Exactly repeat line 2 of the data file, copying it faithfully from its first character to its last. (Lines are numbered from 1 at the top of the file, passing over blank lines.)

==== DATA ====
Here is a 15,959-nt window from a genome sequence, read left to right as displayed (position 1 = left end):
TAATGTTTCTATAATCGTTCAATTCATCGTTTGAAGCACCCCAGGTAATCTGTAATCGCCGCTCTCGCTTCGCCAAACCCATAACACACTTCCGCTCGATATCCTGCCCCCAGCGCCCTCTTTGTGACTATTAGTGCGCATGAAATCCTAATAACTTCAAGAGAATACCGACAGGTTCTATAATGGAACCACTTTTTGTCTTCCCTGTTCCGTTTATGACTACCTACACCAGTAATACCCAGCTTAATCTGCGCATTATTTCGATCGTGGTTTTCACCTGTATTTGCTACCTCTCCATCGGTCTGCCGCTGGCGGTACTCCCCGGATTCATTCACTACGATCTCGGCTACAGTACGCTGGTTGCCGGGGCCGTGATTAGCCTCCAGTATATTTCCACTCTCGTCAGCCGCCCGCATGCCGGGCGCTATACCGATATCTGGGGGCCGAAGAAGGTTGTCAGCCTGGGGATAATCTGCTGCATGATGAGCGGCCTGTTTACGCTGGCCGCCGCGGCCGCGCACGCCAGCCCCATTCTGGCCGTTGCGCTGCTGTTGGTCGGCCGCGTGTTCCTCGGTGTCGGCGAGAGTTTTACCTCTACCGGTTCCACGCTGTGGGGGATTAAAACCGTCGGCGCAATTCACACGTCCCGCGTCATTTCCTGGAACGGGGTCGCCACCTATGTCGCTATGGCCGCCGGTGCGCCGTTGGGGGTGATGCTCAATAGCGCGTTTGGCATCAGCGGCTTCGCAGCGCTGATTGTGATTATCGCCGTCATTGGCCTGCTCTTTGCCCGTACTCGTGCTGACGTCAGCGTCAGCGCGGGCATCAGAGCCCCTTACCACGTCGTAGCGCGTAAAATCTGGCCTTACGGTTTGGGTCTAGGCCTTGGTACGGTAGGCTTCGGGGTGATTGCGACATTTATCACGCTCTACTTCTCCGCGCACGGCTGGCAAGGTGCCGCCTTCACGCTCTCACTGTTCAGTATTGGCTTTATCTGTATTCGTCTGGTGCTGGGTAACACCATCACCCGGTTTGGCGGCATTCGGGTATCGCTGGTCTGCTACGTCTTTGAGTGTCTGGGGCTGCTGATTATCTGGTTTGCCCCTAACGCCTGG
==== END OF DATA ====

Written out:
TAATGTTTCTATAATCGTTCAATTCATCGTTTGAAGCACCCCAGGTAATCTGTAATCGCCGCTCTCGCTTCGCCAAACCCATAACACACTTCCGCTCGATATCCTGCCCCCAGCGCCCTCTTTGTGACTATTAGTGCGCATGAAATCCTAATAACTTCAAGAGAATACCGACAGGTTCTATAATGGAACCACTTTTTGTCTTCCCTGTTCCGTTTATGACTACCTACACCAGTAATACCCAGCTTAATCTGCGCATTATTTCGATCGTGGTTTTCACCTGTATTTGCTACCTCTCCATCGGTCTGCCGCTGGCGGTACTCCCCGGATTCATTCACTACGATCTCGGCTACAGTACGCTGGTTGCCGGGGCCGTGATTAGCCTCCAGTATATTTCCACTCTCGTCAGCCGCCCGCATGCCGGGCGCTATACCGATATCTGGGGGCCGAAGAAGGTTGTCAGCCTGGGGATAATCTGCTGCATGATGAGCGGCCTGTTTACGCTGGCCGCCGCGGCCGCGCACGCCAGCCCCATTCTGGCCGTTGCGCTGCTGTTGGTCGGCCGCGTGTTCCTCGGTGTCGGCGAGAGTTTTACCTCTACCGGTTCCACGCTGTGGGGGATTAAAACCGTCGGCGCAATTCACACGTCCCGCGTCATTTCCTGGAACGGGGTCGCCACCTATGTCGCTATGGCCGCCGGTGCGCCGTTGGGGGTGATGCTCAATAGCGCGTTTGGCATCAGCGGCTTCGCAGCGCTGATTGTGATTATCGCCGTCATTGGCCTGCTCTTTGCCCGTACTCGTGCTGACGTCAGCGTCAGCGCGGGCATCAGAGCCCCTTACCACGTCGTAGCGCGTAAAATCTGGCCTTACGGTTTGGGTCTAGGCCTTGGTACGGTAGGCTTCGGGGTGATTGCGACATTTATCACGCTCTACTTCTCCGCGCACGGCTGGCAAGGTGCCGCCTTCACGCTCTCACTGTTCAGTATTGGCTTTATCTGTATTCGTCTGGTGCTGGGTAACACCATCACCCGGTTTGGCGGCATTCGGGTATCGCTGGTCTGCTACGTCTTTGAGTGTCTGGGGCTGCTGATTATCTGGTTTGCCCCTAACGCCTGG